Latest Star types Stories

Astronomers Discover Bizarre Type Of Hybrid Star
2014-06-05 03:57:41

CU-Boulder In a discovery decades in the making, scientists have detected the first of a “theoretical” class of stars first proposed in 1975 by physicist Kip Thorne and astronomer Anna Żytkow. Thorne-Żytkow objects (TŻOs) are hybrids of red supergiant and neutron stars that superficially resemble normal red supergiants, such as Betelgeuse in the constellation Orion. They differ, however, in their distinct chemical signatures that result from unique activity in their stellar...

Dissecting Dust from Detonation of Dead Star
2014-06-05 08:37:41

Brett Smith for redOrbit.com - Your Universe Online A supernova occurs when a tiny white dwarf star detonates in a massive blast and a common class of these explosions, called Type Ia, occurs when two white dwarfs orbiting each other collide. Based on observations taken from the Spitzer Space Telescope, NASA scientists have uncovered evidence of a much rarer Type Ia supernova scenario – when a white dwarf feeds off an aging giant, to the point of explosion. According to a report...

Pulsating X-rays Allow XMM-Newton To Reveal A Mysterious Star
2014-06-04 03:32:58

ESA XMM-Newton has revealed a unique star. It is a celestial chimera with the body of a normal massive star yet the magnetic field of a dead, stellar dwarf. This makes it a singular object among the billions of known stars. The race is now on to understand why it behaves in this way because the work hints at an unanticipated link between the deep interior of a star and the surrounding atmosphere. The star is known only by its catalogue designation, Xi1 Canis Majoris. It lies some...

Supernova Progenitor Revealed
2014-05-22 06:28:27

redOrbit Staff & Wire Reports - Your Universe Online For the first time ever, astronomers have directly confirmed that a rare and extremely massive type of star known as a Wolf-Rayet star died in a violent explosion known as a Type IIb supernova, and their observations will help scientists better understand the life and death of the progenitor Wolf-Rayet. While our sun is 330,000 times more massive than Earth, comprises 99.86 percent of the total mass of the Solar System, and has a...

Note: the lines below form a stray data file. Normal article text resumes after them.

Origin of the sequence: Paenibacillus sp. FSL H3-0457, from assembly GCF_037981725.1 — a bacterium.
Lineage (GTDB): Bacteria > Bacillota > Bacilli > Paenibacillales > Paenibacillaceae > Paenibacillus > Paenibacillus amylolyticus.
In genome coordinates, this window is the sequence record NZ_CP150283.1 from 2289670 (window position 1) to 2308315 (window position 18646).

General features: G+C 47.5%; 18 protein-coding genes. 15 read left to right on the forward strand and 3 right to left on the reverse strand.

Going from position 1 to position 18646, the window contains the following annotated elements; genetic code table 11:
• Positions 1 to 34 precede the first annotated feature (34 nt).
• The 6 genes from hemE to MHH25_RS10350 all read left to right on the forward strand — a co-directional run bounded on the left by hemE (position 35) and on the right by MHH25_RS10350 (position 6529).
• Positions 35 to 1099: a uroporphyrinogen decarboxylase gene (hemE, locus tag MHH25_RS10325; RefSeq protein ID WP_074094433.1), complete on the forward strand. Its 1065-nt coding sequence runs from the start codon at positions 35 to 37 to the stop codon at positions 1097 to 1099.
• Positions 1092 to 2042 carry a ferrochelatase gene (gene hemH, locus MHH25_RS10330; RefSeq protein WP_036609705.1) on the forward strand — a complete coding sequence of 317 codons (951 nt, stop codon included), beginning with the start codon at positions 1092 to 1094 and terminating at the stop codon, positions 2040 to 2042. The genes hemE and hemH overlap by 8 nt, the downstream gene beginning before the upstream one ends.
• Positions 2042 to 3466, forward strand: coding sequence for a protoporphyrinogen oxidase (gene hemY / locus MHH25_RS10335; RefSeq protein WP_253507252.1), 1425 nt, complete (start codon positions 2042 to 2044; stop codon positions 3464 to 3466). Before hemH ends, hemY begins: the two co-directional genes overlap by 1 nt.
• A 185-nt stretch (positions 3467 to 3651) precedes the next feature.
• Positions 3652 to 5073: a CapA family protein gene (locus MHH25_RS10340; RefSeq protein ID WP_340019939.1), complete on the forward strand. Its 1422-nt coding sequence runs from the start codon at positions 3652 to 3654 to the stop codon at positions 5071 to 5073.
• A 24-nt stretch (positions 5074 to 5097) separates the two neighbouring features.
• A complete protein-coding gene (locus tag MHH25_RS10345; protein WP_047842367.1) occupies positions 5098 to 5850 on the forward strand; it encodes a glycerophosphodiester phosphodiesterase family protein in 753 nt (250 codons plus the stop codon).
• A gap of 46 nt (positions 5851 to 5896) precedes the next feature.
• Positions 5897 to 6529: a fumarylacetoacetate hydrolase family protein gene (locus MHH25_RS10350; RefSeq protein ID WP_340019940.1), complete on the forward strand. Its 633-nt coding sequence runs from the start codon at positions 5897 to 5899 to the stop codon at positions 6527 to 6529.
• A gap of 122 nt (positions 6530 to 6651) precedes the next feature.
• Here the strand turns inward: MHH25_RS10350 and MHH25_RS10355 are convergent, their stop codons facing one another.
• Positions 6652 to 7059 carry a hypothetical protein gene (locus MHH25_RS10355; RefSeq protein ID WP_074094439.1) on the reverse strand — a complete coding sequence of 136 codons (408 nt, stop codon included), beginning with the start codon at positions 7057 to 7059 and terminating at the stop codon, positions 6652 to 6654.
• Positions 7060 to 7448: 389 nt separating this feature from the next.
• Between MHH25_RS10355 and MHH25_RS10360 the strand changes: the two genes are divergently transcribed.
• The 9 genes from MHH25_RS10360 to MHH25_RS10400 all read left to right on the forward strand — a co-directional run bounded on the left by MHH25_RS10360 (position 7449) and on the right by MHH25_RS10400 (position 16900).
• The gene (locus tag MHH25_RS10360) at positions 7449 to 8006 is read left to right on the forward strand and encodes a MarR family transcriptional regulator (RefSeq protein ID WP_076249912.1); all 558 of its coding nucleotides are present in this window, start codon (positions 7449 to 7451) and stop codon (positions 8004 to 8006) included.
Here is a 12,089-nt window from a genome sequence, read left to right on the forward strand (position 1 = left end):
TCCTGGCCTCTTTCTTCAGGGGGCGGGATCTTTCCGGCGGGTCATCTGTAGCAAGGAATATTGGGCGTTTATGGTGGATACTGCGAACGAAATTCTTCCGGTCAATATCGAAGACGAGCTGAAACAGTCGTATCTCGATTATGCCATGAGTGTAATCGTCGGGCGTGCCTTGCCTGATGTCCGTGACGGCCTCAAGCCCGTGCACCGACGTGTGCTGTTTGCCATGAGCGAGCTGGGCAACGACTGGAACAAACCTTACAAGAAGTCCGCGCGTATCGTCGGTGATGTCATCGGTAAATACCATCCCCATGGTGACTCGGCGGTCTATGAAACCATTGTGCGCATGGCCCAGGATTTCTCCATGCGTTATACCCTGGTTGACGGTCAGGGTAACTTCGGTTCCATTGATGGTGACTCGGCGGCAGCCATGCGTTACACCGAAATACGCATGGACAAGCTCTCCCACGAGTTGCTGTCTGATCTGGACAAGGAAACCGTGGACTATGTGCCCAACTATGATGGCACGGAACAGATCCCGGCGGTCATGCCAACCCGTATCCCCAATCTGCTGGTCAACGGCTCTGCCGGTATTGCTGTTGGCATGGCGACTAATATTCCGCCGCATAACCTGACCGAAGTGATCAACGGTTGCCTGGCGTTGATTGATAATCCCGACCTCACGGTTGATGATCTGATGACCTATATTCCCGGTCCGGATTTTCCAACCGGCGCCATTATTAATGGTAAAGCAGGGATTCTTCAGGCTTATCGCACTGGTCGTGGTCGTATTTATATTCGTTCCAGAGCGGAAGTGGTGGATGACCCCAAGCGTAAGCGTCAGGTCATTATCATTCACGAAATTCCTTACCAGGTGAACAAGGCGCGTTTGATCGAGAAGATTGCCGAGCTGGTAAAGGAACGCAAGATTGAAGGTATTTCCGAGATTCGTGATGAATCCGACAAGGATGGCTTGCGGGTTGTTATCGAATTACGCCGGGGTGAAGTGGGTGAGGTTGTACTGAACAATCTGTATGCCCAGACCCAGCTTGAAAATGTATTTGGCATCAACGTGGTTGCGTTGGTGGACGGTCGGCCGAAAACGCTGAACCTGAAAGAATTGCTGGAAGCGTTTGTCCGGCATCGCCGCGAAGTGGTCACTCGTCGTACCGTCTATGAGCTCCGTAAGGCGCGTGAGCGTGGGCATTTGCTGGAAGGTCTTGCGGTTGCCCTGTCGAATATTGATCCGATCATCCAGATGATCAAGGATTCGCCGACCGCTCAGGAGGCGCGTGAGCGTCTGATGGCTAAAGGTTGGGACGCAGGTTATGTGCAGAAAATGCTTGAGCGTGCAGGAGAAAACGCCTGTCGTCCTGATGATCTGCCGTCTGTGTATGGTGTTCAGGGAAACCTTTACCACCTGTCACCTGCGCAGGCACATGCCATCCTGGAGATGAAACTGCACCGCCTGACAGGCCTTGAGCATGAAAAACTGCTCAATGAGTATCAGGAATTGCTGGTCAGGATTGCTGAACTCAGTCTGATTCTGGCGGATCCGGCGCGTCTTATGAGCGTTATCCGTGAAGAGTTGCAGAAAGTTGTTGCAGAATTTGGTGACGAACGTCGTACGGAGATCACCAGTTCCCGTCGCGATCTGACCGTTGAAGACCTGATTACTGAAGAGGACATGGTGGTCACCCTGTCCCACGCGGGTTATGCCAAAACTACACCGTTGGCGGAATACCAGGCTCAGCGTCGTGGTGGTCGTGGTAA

Have Experts Finally Solved The Mystery Of Magnetars?
2014-05-14 06:55:50

John P. Millis, Ph.D. for redOrbit.com - Your Universe Online When a massive star reaches the end of its life, it explodes in a brilliant supernova explosion. The remnant of the stellar core will usually form either a neutron star or a black hole. Occasionally, however, there emerges a third option: a magnetar. These exotic objects, share a lot in common with neutron stars. They are incredibly dense – second only to black holes in that regard – and spin very rapidly, though not...

magnetar surrounded by magnetic field lines
2014-05-07 11:54:39

John P. Millis, Ph.D. for redOrbit.com - Your Universe Online Neutron stars – also called pulsars for the way they send pulses of light across the Universe due to their high spin rates – are some of the most dynamic objects in the Universe, characterized by incredibly compact dimensions, focused beams of radiation, and incredible surface gravity. Additionally, these rapid rotators possess the strongest magnetic fields known to man – billions of times more powerful than anything ever...

interstellar medium solves pulsar mystery
2014-05-07 04:48:07

[ Watch the Video: Radio Wave Emission From A Pulsar ] John P. Millis, Ph.D. for redOrbit.com - Your Universe Online When a massive star, typically around 10 times the mass of our Sun, reaches the end of its main-sequence life, a series of events begins that eventually leads to a brilliant supernova. The shockwave from the event ejects most of the material into the surrounding interstellar medium, leaving a brilliant blanket of glowing gas that hangs in the sky for thousands of years....

Brightening Star Offers Astronomers New Way To Study Binary Systems
2014-04-22 10:48:49

Brett Smith for redOrbit.com - Your Universe Online Researchers searching for planets orbiting around a distant star look for a signature dimming of that star’s light, but what if the distant star suddenly gets a bit brighter? Astronomers from the University of Washington observed just such a phenomenon, but instead of concluding they had found an ‘upside-down’ planet, the scientists realized they had found a new way to study binary star systems, according to their report...